In line with the village regulation, the sago plantation program will create alternative non-land-based livelihood sources. Sago will be used as animal feed, such as poultry and cattle. A trial is currently being carried out on 18 cows. The sago is mixed with local plants, to increase its vitamins and nutritional content. "We were assisted by the BRG who brought in a team of experts from IPB", said Isnadi.

"We did a test, simple research on how the processed sago can be used as animal feed. If this is successful, we can create alternative livelihood sources for the community whose main income derives from the land-based activities and try to shift it to non-land-based activities," Isnadi said.

The livestock business development will also be strengthened by reforming the farming business institutions. Administratively, the livestock business will be equipped to be able to receive funding assistance. In preparation for this, the village government has established BUMDES and BUMDESMA for five villages.

“This program aims to increase the active role of communities in processing peat, especially making use of abandoned land, shrubs, and mangroves to increase their livelihood. There will be mangrove planting and fish nurseries in the mangrove area, which also serves as an effort to anticipate high abrasion" he said.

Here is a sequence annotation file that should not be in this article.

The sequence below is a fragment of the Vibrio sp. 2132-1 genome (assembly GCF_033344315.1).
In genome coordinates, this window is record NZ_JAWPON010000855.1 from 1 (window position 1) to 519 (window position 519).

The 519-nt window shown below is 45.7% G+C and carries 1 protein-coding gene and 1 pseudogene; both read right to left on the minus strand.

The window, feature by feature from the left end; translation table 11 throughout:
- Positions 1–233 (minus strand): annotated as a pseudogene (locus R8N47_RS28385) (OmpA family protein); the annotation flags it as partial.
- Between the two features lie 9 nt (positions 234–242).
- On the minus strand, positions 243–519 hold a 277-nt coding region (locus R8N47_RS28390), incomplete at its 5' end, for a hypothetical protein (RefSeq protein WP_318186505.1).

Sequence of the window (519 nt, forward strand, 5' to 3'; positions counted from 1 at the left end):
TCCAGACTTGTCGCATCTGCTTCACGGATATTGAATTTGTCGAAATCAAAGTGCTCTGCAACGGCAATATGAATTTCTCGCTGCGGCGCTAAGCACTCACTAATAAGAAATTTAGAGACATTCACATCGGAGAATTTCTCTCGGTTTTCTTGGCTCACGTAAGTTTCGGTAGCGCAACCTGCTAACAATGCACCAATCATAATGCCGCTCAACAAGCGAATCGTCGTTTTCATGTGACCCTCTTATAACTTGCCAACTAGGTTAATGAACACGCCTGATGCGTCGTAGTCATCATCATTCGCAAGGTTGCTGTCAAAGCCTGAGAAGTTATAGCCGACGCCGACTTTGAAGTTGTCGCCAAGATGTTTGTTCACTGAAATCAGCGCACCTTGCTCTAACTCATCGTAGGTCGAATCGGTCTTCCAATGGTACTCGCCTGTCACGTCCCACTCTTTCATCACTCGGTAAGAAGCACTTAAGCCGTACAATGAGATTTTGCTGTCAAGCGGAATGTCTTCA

Isnadi and Miswar are very confident that these programs will be able to shift the focus of land-based economic activities to non-land-based sources of income. Moreover, the government seems supportive of these activities.

“We don't want the massive peat fires of 2011, 2012, and 2015 to happen again in Bagan Melibur. The programs that were originally proposed by the districts to villages are now being proposed by villages to districts. The response has been relatively promising. This is what the district government is hoping for, especially in relation to efforts to control peat fires in the districts and in the province of Riau,” said Miswar.

Romes Irawan Putra, Coordinator of Simpul Jaringan Pantau Gambut Riau, said that the Bagan Melibur Village government and community, through the village regulations, carried out a positive grassroot breakthrough. COVID-19 has greatly affected the community’s livelihoods. Through the animal feed production program and serious support from various parties, this program will be able to create alternative sources of livelihood.

“The pressure on peat will be reduced. Furthermore, village regulations and full awareness from the communities can bind all the parties operating in the village area, including HTI companies. Because the peatland damage in the village also affected the companies who have dug canals and made the peat dry in HTI expansion area,” he explained.

He added that this initiative should be acknowledged by the provincial government, which is currently launching the Riau Hijau initiative, where restoration is an absolute requirement in the Riau Governor’s flagship program. “Peat restoration does not only cover the construction of wetting infrastructure, but also the effort of building the awareness of village government and the community on how peat restoration could be beneficial to the ecosystem and economy. This program can be duplicated in other fire-prone villages in Riau,” added Romes.